The Quiet American (Review)

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The Quiet American begins slowly. It is 1952 in Saigon, a Vietnamese city rife with civil unrest and torn apart through daily acts of terrorism. “You’ll learn the sound of a grenade exploding very soon”, one man tells a newcomer.

Fowler (Michael Caine) is a British reporter long since used to the atrocities perpetrated here. Almost a local, Fowler moves about the city unnoticed. He has also taken to a beautiful young girl named Phuong, a serene and calm young woman who he ‘rescued’ from a bar. Fowler offers Phuong a better life and protection. Phuong offers him a chance to find some of her calming influence.

This changes with Pyle’s (Brendan Fraser) arrival. A younger, idealistic and noble young doctor, Pyle is charismatic and charming. In a bold but extremely politely executed move, Pyle offers to take Phuong for himself, right from under Fowler’s disbelieving nose, knowing full well Fowler cannot marry her honourably as he is still technically married to a woman in the UK.

What follows is the most polite game of ‘dibs’ imaginable. Both men parry verbally, often with Phuong standing and watching on, and even though it is clear that the two men would likely be friends in another life, the tension between them is palpable.

Fowler knows that without Phuong he is empty, and Pyle obviously believes things would be better for all involved if she were to go with him.

And all the while explosions ring out in the streets daily. Some big. Some small. Though the real conflict is being waged elsewhere with mass murders and slaughter being carried out in the outskirts of the city.

Michael Caine is as always excellent, and Brendan Fraser is also very good in a pivotal role. Even though Phuong need only stand silent while looking very pretty, this is something that she does extremely well.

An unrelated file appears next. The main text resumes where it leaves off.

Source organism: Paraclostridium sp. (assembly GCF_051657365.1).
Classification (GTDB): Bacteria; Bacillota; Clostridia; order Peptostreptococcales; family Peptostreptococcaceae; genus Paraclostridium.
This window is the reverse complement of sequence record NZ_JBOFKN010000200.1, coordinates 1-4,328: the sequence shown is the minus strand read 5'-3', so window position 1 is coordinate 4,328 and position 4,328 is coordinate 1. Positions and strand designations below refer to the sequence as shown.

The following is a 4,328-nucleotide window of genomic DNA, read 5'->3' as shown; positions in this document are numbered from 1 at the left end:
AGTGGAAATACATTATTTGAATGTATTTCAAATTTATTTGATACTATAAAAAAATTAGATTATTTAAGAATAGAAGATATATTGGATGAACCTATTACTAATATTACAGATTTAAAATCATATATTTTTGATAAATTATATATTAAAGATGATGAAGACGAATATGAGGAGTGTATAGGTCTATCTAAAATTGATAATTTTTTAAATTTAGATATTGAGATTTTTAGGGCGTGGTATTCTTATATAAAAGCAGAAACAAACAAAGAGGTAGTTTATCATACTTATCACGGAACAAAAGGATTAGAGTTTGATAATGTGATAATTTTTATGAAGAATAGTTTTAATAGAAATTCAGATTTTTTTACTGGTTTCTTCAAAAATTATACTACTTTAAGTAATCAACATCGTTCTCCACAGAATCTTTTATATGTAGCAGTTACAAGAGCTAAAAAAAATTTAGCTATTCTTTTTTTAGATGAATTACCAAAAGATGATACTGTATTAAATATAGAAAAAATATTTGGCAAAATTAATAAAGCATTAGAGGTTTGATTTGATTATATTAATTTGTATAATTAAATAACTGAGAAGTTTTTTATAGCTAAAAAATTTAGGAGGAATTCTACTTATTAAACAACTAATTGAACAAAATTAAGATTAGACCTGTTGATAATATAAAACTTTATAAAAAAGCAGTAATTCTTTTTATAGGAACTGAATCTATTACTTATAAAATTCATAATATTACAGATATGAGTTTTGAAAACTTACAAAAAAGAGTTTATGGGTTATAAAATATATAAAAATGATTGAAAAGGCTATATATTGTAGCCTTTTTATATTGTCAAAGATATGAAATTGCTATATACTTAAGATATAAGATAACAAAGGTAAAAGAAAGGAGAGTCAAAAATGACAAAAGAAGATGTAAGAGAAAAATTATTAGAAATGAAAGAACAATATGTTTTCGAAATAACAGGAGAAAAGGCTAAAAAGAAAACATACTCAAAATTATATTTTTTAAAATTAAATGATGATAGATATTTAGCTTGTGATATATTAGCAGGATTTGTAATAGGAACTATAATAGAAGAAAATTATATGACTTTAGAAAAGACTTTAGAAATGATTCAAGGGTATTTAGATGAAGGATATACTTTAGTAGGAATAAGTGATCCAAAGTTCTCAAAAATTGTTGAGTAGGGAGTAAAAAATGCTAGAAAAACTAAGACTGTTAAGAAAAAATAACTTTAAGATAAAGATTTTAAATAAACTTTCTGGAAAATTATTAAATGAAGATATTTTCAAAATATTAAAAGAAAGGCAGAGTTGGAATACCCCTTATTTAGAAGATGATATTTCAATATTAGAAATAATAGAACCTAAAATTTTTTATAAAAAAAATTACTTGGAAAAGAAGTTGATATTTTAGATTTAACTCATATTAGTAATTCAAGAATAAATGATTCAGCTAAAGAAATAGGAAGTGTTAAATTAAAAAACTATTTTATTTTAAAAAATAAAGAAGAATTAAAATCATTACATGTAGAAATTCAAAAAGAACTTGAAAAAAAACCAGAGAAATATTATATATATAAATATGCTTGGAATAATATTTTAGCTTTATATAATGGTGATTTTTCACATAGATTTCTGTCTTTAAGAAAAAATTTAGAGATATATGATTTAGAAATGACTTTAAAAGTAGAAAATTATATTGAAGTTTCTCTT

The film is somehow directionless for a time, seemingly tiptoeing toward a revelation that will assist Phuong with her choice. But this isn’t that film. While you might not guess the outcome the film holds course and moves deliberately towards its destination. Without spoilers, the destination is a worthwhile¬† though for a time you wonder why you have chosen to spend two hours with a romantic period drama.

Hold the course. It’s worth the journey.

Final Rating – 7.5 / 10. An excellent character study inside a bigger story.

About OGR

While I try to throw a joke or two into proceedings when I can all of the opinions presented in my reviews are genuine. I don't expect that all will agree with my thoughts at all times nor would it be any fun if you did, so don't be shy in telling me where you think I went wrong... and hopefully if you think I got it right for once. Don't be shy, half the fun is in the conversation after the movie.
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